Board Recommends All Anavex 2-73 Trials Proceed
An independent monitoring board has recommended that all three ongoing clinical trials of Anavex 2-73 (blarcamesine), an investigational treatment for Rett syndrome, continue without changes, based on a review of interim safety data.
Anavex Life Sciences, the medication’s developer, announced the decision in a press release. Data Safety Monitoring Boards are used in clinical studies to protect the interests of the participants and the integrity of the data.
The EXCELLENCE trial involves children ages 5 to 18 and is expected to conclude in the second half of this year. AVATAR includes women ages 18 to 45 and is expected to conclude by mid-year.
Anavex 2-73 is a small molecule designed to activate the sigma-1 receptor protein, which helps proteins fold into their correct, functional shapes. This is thought to help lower lower cellular stress and aid mitochondria, where cellular energy is produced. Data support benefits in promoting the health and ability of neural cells to adapt, according to Anavex.
Women in the Phase 2 AVATAR study are assigned randomly to receive either Anavex 2-73 or a placebo over seven weeks. After this, they may opt to continue in a 48-week extension study where all receive treatment.
This trial’s main goals are to measure the incidence of adverse events, maximum concentration of Anavex 2-73 in patients’ blood and its variation with time, and how it affects key laboratory findings. Secondary measures include changes in the caregiver-reported Rett Syndrome Behaviour Questionnaire (RSBQ) and in the Clinical Global Impression Improvement Scale (CGI-I) score of disease severity.
The Phase 2/3 EXCELLENCE trial includes a 12-week period with either Anavex 2-73 or placebo, after which children may enroll in an extension study of 48 weeks (almost a year).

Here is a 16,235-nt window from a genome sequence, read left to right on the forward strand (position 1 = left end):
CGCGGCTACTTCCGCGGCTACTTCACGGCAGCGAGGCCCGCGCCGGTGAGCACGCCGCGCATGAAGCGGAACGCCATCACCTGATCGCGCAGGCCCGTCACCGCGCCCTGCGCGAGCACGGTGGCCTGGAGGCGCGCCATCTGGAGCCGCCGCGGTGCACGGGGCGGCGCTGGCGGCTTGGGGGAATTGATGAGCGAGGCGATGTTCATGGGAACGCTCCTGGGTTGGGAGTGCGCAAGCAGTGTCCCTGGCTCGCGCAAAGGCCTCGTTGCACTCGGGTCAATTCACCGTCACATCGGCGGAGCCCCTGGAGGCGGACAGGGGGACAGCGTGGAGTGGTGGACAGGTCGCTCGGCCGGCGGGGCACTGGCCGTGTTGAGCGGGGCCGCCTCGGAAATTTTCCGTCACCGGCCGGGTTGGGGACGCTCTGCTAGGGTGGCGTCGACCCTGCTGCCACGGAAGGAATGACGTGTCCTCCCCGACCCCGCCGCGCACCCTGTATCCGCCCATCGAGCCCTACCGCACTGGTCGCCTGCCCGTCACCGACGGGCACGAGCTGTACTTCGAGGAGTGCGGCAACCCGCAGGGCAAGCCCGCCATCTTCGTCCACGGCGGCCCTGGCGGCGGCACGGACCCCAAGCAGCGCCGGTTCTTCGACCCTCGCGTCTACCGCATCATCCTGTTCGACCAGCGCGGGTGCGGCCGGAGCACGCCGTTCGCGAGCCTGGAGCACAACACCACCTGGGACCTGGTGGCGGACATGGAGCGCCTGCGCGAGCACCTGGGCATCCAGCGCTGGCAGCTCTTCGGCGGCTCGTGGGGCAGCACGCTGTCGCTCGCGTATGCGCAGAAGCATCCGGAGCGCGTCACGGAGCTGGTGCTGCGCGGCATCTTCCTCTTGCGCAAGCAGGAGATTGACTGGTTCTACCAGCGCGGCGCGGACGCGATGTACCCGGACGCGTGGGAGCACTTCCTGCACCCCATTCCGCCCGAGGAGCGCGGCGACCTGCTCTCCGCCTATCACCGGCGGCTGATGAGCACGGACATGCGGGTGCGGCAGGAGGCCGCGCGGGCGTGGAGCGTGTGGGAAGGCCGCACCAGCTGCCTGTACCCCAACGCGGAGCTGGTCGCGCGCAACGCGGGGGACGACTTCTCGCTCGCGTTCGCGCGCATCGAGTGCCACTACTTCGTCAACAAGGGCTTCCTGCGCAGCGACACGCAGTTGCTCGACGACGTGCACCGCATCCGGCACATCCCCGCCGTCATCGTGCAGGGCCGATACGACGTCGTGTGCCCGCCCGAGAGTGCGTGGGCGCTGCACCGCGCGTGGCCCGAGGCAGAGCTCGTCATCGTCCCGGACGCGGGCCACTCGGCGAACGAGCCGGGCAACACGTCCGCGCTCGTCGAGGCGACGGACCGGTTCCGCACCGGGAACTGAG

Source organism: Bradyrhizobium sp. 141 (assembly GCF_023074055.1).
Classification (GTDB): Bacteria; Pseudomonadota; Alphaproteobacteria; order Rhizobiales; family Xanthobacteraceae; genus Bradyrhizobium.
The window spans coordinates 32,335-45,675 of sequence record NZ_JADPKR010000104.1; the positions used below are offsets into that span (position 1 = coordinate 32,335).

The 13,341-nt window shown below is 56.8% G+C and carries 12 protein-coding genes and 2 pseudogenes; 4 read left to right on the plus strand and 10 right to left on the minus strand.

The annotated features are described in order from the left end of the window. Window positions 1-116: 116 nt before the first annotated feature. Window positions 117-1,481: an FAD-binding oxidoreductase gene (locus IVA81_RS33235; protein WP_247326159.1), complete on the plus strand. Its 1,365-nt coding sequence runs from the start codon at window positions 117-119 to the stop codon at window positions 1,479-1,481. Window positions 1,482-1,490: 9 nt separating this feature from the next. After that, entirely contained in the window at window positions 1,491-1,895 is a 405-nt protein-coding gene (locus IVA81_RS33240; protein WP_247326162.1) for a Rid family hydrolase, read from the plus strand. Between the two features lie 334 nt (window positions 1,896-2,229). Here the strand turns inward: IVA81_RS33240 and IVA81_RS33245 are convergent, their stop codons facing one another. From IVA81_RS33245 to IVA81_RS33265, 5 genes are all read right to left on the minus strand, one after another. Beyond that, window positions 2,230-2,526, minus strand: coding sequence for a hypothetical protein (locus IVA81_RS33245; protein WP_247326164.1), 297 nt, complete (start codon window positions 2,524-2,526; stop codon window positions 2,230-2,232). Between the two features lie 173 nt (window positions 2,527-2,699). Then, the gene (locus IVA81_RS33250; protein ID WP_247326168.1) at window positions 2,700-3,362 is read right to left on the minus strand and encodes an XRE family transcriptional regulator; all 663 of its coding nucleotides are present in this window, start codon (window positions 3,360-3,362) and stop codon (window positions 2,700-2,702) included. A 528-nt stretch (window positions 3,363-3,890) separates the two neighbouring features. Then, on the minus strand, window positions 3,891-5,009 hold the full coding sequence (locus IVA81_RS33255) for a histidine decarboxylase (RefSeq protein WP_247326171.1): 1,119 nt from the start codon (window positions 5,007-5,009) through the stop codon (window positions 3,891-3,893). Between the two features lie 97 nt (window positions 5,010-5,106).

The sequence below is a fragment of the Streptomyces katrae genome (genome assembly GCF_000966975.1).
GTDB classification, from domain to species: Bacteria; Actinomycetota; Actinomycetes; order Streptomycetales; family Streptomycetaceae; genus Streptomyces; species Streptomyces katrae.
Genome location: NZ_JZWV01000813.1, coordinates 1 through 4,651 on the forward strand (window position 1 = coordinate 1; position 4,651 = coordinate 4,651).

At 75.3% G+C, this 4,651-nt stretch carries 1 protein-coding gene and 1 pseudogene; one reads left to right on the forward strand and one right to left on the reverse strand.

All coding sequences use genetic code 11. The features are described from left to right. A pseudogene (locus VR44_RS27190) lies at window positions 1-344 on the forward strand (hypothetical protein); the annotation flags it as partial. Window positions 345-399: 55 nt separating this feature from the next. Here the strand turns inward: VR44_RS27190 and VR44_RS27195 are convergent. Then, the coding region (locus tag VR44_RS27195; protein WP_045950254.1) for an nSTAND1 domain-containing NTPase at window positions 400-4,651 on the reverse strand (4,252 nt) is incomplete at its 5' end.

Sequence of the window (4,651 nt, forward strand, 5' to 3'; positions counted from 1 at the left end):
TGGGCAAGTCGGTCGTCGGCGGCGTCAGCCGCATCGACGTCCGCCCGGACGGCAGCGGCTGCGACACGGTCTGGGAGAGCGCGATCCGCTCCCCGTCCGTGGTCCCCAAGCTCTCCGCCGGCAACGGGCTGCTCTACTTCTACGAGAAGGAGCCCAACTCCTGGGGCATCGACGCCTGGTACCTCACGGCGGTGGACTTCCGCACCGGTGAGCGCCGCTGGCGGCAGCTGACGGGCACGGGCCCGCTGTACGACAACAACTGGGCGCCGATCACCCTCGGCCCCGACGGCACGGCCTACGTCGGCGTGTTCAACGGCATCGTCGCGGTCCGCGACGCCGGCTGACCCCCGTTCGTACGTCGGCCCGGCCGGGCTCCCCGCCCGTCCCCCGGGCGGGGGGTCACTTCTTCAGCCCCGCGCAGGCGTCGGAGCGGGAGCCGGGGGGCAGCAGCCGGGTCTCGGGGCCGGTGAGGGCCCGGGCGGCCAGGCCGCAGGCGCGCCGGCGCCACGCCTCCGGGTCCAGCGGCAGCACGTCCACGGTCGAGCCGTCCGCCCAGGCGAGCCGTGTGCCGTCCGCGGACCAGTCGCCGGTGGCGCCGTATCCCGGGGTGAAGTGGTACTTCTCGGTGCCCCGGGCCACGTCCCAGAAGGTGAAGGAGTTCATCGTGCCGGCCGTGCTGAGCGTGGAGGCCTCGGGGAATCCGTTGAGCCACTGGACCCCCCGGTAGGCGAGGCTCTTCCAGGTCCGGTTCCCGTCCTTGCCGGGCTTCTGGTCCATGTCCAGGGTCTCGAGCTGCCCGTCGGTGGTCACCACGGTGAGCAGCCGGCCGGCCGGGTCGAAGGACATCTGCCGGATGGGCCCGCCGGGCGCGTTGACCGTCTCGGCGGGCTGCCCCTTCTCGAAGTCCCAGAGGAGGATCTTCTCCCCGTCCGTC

This trial primarily seeks to evaluate changes in the RSBQ and CGI-I scores over the course of treatment. Secondary measures include: changes in anxiety, depression, and mood; sleep habits; and seizure frequency.
Based on the results of an earlier Phase 2 trial, Anavex plans to discuss the therapy candidate’s approval pathway with the U.S. Food and Drug Administration (FDA).
Top-line results for that trial (NCT03758924) showed that Anavex 2-73 reduced behavioral problems, disease severity, and glutamate levels without serious side effects among 25 women. (Glutamate, a marker of Rett development, is a chemical messenger that works to activate nerve cells.)
Two-thirds of participants receiving Anavex 2-73 in that study experienced statistically significant improvements in characteristics that can include repetitive hand movements, hyperventilation, and breath holding, compared to 10% on placebo. The investigators began to see clinically meaningful differences between groups as early as four weeks after beginning treatment.
Anavex 2-73 currently holds fast track, rare pediatric disease, and orphan drug designations for the treatment of Rett syndrome from the FDA, all meant to smooth and speed its development process.